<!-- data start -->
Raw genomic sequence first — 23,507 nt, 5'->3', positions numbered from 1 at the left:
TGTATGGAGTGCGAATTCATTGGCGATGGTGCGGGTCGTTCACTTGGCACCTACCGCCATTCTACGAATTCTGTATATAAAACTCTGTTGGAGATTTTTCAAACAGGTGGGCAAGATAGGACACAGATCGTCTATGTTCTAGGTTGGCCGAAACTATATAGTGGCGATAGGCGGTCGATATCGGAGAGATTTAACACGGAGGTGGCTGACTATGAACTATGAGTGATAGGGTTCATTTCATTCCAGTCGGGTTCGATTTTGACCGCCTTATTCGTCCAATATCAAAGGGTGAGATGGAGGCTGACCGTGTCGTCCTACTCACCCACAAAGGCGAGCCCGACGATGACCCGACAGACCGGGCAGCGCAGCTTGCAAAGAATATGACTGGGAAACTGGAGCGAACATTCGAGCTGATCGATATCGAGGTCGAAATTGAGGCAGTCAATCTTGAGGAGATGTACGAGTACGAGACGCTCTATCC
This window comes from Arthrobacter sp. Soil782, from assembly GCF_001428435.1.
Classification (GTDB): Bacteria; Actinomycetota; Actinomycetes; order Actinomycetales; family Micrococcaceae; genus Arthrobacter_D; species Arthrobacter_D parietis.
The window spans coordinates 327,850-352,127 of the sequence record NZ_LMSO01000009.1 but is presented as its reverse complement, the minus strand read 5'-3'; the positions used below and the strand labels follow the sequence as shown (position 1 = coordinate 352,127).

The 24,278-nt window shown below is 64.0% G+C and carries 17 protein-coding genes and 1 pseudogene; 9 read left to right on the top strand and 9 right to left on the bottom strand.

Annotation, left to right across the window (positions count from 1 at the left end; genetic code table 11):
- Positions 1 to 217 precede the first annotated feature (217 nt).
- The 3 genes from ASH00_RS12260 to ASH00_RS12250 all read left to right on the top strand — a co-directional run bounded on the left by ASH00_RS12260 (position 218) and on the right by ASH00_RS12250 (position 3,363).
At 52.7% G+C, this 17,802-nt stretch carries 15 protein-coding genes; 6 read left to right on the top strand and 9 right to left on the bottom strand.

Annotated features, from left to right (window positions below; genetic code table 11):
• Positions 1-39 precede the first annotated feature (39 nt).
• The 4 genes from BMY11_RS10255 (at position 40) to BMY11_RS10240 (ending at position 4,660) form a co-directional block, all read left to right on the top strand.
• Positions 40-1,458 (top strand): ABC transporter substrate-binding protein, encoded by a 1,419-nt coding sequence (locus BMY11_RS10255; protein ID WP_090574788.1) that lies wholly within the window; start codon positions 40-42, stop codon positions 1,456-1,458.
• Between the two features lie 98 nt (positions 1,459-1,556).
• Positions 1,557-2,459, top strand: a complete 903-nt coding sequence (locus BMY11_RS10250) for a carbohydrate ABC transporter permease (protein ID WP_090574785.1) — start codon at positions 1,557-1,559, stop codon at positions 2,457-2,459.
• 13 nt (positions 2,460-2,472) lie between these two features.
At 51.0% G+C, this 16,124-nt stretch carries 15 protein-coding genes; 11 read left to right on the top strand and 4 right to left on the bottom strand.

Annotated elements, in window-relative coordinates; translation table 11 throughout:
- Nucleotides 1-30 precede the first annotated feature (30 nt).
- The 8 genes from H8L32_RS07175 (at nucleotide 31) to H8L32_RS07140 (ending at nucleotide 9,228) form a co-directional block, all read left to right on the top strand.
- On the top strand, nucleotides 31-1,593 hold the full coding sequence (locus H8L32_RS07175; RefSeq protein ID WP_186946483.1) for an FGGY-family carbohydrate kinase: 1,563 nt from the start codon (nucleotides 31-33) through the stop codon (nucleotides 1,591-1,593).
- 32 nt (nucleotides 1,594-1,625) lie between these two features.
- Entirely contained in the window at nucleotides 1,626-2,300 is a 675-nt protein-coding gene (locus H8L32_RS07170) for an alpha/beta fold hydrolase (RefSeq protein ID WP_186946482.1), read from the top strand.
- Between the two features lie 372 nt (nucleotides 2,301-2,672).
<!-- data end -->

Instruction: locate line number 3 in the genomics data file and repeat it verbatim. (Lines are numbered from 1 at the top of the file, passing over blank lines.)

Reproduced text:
This window comes from Arthrobacter sp. Soil782, from assembly GCF_001428435.1.